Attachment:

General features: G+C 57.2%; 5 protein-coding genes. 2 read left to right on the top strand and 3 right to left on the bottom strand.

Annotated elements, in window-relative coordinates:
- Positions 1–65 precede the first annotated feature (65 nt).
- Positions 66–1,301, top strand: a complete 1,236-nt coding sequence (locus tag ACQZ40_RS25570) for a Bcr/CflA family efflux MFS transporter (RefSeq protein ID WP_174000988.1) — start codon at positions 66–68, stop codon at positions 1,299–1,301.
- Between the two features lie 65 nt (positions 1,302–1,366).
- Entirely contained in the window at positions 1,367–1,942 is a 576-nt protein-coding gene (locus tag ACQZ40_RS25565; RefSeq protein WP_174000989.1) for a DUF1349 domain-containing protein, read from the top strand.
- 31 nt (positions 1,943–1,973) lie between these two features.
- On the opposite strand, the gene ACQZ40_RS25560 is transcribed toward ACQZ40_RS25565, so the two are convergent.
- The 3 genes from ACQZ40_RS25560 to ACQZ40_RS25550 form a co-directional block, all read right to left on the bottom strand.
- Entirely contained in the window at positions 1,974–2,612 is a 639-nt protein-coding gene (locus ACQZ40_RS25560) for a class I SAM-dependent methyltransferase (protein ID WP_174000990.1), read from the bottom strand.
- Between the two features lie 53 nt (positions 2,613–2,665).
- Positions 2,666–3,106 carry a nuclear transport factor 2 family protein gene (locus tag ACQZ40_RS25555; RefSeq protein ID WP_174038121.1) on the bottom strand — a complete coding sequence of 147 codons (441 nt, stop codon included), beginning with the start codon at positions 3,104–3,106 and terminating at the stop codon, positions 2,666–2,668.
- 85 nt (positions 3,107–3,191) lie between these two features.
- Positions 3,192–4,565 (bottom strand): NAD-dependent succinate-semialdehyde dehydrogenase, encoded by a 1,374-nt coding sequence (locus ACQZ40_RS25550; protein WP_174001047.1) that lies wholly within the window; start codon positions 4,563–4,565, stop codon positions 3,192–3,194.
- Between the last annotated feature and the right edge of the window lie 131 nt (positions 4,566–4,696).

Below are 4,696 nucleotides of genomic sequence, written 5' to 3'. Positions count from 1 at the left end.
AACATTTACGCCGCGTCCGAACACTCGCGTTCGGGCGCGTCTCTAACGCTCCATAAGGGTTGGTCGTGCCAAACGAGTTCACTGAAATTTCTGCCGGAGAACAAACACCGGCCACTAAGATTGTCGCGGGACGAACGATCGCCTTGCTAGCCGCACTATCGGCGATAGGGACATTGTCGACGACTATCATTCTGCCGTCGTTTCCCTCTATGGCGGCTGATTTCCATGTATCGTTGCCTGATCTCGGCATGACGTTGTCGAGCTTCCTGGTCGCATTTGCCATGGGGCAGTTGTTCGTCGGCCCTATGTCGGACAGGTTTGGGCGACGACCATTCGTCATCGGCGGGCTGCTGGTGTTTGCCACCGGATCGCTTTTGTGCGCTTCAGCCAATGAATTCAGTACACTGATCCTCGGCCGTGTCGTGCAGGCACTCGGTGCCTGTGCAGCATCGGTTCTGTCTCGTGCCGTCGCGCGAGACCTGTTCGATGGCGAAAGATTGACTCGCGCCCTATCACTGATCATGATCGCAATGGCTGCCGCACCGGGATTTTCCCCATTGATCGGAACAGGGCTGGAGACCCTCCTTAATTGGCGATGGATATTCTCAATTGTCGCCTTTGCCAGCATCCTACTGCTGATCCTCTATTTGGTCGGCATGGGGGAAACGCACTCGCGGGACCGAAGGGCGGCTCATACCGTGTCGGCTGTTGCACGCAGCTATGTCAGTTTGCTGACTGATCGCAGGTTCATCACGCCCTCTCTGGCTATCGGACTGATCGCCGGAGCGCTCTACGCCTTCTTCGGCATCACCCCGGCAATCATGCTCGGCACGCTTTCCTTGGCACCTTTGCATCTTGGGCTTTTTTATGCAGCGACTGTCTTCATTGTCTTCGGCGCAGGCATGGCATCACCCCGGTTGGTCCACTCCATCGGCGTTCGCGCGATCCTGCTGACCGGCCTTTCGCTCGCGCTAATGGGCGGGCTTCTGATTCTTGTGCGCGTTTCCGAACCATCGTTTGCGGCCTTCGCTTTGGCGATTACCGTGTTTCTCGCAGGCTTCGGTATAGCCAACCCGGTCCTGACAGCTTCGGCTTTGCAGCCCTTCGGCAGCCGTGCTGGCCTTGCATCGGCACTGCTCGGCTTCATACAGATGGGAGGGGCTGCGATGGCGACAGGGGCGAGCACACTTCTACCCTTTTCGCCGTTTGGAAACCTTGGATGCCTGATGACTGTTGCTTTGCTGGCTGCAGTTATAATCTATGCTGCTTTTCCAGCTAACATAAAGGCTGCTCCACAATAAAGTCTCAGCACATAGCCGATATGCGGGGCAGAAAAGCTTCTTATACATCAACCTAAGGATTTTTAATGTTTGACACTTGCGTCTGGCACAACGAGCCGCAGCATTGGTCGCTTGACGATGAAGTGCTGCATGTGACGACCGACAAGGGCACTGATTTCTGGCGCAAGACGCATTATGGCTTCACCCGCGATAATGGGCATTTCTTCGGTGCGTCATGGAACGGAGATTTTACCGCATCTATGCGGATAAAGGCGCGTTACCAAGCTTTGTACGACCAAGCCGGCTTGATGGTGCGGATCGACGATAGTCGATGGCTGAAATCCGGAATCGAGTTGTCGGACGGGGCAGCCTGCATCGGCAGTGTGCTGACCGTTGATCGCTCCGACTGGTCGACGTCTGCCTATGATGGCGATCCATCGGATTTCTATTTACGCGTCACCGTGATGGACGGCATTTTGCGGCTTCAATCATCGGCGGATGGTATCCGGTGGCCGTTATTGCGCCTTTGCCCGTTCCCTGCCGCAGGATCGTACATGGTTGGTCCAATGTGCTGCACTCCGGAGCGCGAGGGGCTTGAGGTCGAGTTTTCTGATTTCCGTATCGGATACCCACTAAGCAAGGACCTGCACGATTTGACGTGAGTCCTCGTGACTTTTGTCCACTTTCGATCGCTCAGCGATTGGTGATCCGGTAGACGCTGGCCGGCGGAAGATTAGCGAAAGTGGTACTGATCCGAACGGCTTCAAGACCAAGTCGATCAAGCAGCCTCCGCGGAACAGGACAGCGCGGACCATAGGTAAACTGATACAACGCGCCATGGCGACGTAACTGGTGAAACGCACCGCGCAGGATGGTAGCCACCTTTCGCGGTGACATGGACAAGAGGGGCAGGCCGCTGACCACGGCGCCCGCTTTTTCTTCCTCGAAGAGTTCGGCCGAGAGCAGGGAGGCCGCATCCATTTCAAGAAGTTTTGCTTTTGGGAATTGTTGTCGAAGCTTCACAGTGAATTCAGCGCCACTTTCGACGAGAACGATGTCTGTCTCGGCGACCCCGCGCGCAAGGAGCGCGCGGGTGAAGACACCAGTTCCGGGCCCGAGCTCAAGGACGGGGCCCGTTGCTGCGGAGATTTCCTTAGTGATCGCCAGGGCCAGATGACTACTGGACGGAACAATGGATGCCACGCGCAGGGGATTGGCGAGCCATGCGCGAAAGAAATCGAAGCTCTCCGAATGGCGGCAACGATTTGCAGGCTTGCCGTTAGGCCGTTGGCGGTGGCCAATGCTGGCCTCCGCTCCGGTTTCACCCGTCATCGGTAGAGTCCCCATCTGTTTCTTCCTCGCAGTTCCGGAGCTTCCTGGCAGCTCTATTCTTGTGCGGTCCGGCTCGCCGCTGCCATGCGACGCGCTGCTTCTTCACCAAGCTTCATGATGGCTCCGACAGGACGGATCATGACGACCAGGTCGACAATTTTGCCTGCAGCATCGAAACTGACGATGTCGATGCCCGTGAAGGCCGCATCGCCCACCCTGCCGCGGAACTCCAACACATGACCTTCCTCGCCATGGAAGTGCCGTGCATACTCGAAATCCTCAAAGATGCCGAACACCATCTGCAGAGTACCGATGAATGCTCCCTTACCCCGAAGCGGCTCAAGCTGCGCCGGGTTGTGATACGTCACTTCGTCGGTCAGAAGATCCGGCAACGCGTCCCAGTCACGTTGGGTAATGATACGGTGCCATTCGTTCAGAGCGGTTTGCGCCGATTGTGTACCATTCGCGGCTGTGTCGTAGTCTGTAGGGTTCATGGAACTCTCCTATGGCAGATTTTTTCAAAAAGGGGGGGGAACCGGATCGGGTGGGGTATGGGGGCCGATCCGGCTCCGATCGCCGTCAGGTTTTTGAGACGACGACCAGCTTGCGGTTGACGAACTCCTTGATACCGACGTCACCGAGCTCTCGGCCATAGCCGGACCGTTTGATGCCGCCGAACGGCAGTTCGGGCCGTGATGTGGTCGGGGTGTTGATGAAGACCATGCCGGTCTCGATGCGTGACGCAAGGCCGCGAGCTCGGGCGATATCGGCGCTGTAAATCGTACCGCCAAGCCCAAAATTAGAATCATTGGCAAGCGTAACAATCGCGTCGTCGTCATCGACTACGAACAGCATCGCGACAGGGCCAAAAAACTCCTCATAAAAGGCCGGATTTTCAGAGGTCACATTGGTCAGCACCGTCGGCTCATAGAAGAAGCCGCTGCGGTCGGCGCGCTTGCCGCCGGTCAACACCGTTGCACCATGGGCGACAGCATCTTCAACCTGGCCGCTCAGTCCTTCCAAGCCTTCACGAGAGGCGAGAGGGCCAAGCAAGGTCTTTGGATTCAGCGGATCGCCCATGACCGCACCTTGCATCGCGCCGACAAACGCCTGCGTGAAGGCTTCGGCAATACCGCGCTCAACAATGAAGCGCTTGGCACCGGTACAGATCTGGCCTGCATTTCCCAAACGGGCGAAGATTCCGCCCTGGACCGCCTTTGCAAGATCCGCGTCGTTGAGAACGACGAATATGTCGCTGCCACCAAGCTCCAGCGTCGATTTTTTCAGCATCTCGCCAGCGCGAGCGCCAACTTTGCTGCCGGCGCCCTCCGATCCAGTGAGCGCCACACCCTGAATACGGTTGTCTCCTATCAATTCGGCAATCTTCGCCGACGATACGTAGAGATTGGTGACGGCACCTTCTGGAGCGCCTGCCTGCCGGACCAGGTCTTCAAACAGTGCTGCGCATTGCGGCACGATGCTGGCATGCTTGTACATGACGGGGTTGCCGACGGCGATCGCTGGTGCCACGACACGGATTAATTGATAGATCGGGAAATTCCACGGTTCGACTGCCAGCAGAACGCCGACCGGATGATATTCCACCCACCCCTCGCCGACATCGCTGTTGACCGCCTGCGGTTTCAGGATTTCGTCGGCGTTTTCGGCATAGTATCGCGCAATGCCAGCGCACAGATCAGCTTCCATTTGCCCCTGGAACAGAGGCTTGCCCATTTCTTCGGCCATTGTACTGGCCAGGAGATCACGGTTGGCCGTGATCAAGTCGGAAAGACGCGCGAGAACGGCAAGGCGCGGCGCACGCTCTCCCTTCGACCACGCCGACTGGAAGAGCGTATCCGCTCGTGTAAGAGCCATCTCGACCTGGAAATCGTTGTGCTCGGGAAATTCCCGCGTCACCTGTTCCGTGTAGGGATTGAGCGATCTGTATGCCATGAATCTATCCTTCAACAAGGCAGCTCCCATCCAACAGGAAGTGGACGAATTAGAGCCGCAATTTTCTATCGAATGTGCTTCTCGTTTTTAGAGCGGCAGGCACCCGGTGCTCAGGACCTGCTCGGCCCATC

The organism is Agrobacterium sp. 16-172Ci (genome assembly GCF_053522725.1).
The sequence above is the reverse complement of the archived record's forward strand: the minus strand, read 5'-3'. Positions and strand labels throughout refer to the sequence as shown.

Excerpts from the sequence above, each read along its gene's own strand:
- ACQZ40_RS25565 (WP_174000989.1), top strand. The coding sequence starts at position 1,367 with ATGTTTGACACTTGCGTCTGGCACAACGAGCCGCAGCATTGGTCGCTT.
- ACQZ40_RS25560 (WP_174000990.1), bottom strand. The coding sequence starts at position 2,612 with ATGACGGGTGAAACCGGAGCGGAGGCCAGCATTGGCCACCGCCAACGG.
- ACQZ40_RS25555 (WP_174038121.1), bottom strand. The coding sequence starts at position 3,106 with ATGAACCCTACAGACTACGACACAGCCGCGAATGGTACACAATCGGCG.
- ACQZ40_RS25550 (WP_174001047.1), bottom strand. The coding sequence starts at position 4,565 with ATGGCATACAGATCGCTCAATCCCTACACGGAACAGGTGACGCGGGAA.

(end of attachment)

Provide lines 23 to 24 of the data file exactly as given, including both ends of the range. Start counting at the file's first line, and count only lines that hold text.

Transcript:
- ACQZ40_RS25555 (WP_174038121.1), bottom strand. The coding sequence starts at position 3,106 with ATGAACCCTACAGACTACGACACAGCCGCGAATGGTACACAATCGGCG.
- ACQZ40_RS25550 (WP_174001047.1), bottom strand. The coding sequence starts at position 4,565 with ATGGCATACAGATCGCTCAATCCCTACACGGAACAGGTGACGCGGGAA.